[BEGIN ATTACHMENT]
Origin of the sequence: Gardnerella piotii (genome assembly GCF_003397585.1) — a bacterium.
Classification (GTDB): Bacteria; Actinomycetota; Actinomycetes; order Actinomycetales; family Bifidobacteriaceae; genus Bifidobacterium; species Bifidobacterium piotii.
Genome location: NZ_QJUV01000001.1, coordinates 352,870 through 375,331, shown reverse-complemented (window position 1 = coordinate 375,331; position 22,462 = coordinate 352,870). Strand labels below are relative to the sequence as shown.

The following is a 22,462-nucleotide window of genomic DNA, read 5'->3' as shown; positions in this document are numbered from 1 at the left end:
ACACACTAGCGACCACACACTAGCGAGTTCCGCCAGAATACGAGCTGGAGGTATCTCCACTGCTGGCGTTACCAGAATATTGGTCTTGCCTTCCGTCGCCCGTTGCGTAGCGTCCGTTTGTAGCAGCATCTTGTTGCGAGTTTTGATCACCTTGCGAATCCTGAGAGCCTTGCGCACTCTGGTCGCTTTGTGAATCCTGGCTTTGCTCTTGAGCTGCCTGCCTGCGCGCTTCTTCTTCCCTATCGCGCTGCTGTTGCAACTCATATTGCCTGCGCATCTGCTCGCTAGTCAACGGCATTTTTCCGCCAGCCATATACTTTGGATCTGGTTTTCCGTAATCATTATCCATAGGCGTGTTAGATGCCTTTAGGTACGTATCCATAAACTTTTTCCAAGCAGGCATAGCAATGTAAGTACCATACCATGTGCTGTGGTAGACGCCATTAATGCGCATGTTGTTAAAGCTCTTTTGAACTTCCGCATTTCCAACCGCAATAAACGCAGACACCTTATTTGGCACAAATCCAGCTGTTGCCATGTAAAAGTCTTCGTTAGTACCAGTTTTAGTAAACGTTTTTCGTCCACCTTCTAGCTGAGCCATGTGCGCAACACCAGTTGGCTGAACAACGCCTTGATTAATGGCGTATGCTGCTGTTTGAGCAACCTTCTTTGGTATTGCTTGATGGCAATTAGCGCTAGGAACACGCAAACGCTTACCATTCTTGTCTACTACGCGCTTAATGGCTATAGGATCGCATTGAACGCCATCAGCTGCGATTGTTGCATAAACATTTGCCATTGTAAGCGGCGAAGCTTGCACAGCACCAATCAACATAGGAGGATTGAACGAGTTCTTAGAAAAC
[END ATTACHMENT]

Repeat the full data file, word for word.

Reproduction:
Origin of the sequence: Gardnerella piotii (genome assembly GCF_003397585.1) — a bacterium.
Classification (GTDB): Bacteria; Actinomycetota; Actinomycetes; order Actinomycetales; family Bifidobacteriaceae; genus Bifidobacterium; species Bifidobacterium piotii.
Genome location: NZ_QJUV01000001.1, coordinates 352,870 through 375,331, shown reverse-complemented (window position 1 = coordinate 375,331; position 22,462 = coordinate 352,870). Strand labels below are relative to the sequence as shown.

The following is a 22,462-nucleotide window of genomic DNA, read 5'->3' as shown; positions in this document are numbered from 1 at the left end:
ACACACTAGCGACCACACACTAGCGAGTTCCGCCAGAATACGAGCTGGAGGTATCTCCACTGCTGGCGTTACCAGAATATTGGTCTTGCCTTCCGTCGCCCGTTGCGTAGCGTCCGTTTGTAGCAGCATCTTGTTGCGAGTTTTGATCACCTTGCGAATCCTGAGAGCCTTGCGCACTCTGGTCGCTTTGTGAATCCTGGCTTTGCTCTTGAGCTGCCTGCCTGCGCGCTTCTTCTTCCCTATCGCGCTGCTGTTGCAACTCATATTGCCTGCGCATCTGCTCGCTAGTCAACGGCATTTTTCCGCCAGCCATATACTTTGGATCTGGTTTTCCGTAATCATTATCCATAGGCGTGTTAGATGCCTTTAGGTACGTATCCATAAACTTTTTCCAAGCAGGCATAGCAATGTAAGTACCATACCATGTGCTGTGGTAGACGCCATTAATGCGCATGTTGTTAAAGCTCTTTTGAACTTCCGCATTTCCAACCGCAATAAACGCAGACACCTTATTTGGCACAAATCCAGCTGTTGCCATGTAAAAGTCTTCGTTAGTACCAGTTTTAGTAAACGTTTTTCGTCCACCTTCTAGCTGAGCCATGTGCGCAACACCAGTTGGCTGAACAACGCCTTGATTAATGGCGTATGCTGCTGTTTGAGCAACCTTCTTTGGTATTGCTTGATGGCAATTAGCGCTAGGAACACGCAAACGCTTACCATTCTTGTCTACTACGCGCTTAATGGCTATAGGATCGCATTGAACGCCATCAGCTGCGATTGTTGCATAAACATTTGCCATTGTAAGCGGCGAAGCTTGCACAGCACCAATCAACATAGGAGGATTGAACGAGTTCTTAGAAAAC